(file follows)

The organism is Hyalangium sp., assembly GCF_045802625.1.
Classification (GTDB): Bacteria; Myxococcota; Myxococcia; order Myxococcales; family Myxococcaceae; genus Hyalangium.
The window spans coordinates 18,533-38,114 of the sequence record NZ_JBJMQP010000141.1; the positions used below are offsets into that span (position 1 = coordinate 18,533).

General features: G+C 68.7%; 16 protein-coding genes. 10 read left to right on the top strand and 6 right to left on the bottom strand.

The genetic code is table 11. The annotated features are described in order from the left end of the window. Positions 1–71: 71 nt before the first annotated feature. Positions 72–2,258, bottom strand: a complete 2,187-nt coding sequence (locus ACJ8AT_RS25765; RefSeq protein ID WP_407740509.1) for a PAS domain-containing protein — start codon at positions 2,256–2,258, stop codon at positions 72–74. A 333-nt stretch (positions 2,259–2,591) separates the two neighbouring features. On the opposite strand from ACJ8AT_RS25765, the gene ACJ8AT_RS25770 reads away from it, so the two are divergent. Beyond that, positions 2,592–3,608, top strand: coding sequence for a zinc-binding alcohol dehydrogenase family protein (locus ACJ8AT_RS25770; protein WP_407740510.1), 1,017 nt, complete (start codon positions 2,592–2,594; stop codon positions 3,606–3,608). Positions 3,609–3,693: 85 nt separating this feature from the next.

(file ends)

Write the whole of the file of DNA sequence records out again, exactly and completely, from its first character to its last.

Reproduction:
The organism is Hyalangium sp., assembly GCF_045802625.1.
Classification (GTDB): Bacteria; Myxococcota; Myxococcia; order Myxococcales; family Myxococcaceae; genus Hyalangium.
The window spans coordinates 18,533-38,114 of the sequence record NZ_JBJMQP010000141.1; the positions used below are offsets into that span (position 1 = coordinate 18,533).

General features: G+C 68.7%; 16 protein-coding genes. 10 read left to right on the top strand and 6 right to left on the bottom strand.

The genetic code is table 11. The annotated features are described in order from the left end of the window. Positions 1–71: 71 nt before the first annotated feature. Positions 72–2,258, bottom strand: a complete 2,187-nt coding sequence (locus ACJ8AT_RS25765; RefSeq protein ID WP_407740509.1) for a PAS domain-containing protein — start codon at positions 2,256–2,258, stop codon at positions 72–74. A 333-nt stretch (positions 2,259–2,591) separates the two neighbouring features. On the opposite strand from ACJ8AT_RS25765, the gene ACJ8AT_RS25770 reads away from it, so the two are divergent. Beyond that, positions 2,592–3,608, top strand: coding sequence for a zinc-binding alcohol dehydrogenase family protein (locus ACJ8AT_RS25770; protein WP_407740510.1), 1,017 nt, complete (start codon positions 2,592–2,594; stop codon positions 3,606–3,608). Positions 3,609–3,693: 85 nt separating this feature from the next.